Using Natural Language Processing to Assess Text Usefulness to Readers: The Case of Conference Calls and Earnings Prediction
53 Pages Posted: 14 Feb 2020 Last revised: 5 Jun 2020
Date Written: January 17, 2017
We examine whether support vector regressions (SVR), supervised LDA (sLDA), random forest regression trees (RF), and ‘tone’ extract narrative content from conference calls that correlates with useful information that a human reader would identify. We find that each narrative-content measure (along with a composite measure) explains a portion of analyst-forecast revisions for quarter q 1 issued after the conference call in quarter q. Correlation with analyst-forecast revisions improves when the composite measure adapts to context (positive/negative returns; high variance/low variance) and ignores sparse words. The correlation is comparable and incremental to that of financial signals (cash-flow changes, earnings surprises, and management forecasts), which suggests that the narrative content of conference calls as extracted by readers is economically significant. Our results suggest that models of narrative content have reasonable construct validity and that this validity is likely to be improved by further thought on the unique characteristics of text.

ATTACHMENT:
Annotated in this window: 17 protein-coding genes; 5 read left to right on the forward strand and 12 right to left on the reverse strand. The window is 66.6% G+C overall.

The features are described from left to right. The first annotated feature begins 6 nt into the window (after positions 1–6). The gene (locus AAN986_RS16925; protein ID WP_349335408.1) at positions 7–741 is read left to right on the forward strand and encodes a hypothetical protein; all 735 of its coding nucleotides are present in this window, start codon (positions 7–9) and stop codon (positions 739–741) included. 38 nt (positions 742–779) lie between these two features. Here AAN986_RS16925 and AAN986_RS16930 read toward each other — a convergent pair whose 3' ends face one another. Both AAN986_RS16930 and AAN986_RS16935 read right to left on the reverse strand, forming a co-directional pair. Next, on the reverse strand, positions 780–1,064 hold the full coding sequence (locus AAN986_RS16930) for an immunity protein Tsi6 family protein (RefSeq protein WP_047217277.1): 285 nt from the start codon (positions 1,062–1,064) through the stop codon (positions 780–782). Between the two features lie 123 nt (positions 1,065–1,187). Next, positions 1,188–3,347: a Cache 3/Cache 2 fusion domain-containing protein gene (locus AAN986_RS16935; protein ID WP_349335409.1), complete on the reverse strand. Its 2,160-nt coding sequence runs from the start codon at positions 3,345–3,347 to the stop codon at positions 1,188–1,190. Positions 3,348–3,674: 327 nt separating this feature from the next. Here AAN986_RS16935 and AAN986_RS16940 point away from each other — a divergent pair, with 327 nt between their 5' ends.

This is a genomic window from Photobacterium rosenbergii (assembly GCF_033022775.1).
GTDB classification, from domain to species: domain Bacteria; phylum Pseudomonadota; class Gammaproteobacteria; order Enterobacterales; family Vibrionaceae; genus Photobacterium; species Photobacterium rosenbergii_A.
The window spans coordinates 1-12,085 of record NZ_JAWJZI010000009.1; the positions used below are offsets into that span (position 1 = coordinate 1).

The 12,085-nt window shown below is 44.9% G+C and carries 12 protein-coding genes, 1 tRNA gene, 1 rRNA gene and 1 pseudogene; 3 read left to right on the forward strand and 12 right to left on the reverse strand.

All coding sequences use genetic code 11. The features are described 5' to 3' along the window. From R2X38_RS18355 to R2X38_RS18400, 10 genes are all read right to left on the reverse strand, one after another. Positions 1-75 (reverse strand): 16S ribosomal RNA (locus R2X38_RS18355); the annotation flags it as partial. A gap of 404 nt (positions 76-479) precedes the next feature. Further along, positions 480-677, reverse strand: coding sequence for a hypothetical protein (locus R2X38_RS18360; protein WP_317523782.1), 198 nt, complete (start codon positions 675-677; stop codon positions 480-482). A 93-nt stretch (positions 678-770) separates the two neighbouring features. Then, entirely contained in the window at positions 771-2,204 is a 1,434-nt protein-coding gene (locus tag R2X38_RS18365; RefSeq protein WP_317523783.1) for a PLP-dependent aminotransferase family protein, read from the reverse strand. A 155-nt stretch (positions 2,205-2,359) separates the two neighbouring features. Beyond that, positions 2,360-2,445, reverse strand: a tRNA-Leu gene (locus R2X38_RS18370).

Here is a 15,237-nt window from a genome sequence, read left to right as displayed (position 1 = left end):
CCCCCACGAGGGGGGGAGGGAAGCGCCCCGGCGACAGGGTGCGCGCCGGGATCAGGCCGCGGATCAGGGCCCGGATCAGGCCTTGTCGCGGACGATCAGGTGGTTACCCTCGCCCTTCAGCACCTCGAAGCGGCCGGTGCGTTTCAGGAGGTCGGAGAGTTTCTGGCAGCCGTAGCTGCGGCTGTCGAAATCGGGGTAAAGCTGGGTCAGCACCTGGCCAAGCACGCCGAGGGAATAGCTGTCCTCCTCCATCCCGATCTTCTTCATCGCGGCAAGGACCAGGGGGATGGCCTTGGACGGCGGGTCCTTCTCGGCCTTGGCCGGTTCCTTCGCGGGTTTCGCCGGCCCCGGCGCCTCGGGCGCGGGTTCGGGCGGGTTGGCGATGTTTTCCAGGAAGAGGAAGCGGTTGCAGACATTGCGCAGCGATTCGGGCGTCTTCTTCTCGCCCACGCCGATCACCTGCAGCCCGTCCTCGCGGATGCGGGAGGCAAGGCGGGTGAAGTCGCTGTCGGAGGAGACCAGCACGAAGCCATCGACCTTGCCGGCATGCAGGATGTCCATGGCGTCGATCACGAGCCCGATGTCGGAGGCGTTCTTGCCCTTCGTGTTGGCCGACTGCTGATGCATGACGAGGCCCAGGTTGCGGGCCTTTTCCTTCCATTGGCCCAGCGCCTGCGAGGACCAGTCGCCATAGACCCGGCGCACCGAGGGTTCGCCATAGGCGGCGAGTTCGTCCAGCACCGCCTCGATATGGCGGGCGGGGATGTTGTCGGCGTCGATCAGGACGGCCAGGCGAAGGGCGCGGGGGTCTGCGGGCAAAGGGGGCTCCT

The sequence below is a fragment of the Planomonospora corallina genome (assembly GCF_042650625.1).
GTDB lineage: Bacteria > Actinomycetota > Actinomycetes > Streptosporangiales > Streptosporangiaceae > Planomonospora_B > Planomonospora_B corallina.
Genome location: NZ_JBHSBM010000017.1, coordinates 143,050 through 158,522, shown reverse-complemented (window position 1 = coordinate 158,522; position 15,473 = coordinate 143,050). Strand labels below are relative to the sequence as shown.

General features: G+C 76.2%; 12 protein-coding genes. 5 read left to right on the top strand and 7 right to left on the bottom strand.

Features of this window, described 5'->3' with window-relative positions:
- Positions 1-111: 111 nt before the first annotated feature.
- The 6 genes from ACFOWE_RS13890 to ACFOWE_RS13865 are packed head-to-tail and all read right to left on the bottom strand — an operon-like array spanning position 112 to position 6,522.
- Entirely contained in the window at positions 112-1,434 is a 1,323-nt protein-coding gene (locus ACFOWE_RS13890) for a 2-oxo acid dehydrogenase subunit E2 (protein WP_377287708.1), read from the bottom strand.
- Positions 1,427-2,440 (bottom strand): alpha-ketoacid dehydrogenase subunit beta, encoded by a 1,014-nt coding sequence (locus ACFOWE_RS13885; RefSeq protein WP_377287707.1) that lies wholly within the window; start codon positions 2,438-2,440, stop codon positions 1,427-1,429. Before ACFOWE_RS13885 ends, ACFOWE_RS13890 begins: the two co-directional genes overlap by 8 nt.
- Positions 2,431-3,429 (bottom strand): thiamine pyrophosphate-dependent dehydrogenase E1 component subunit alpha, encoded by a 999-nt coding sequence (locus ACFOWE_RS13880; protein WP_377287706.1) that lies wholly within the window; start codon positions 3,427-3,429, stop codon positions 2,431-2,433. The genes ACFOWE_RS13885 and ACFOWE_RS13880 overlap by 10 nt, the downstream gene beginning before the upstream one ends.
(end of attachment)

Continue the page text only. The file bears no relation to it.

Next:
Keywords: Textual Analysis, Machine Learning, Disclosure, Conference Calls
JEL Classification: M40, M41
Suggested Citation: Suggested Citation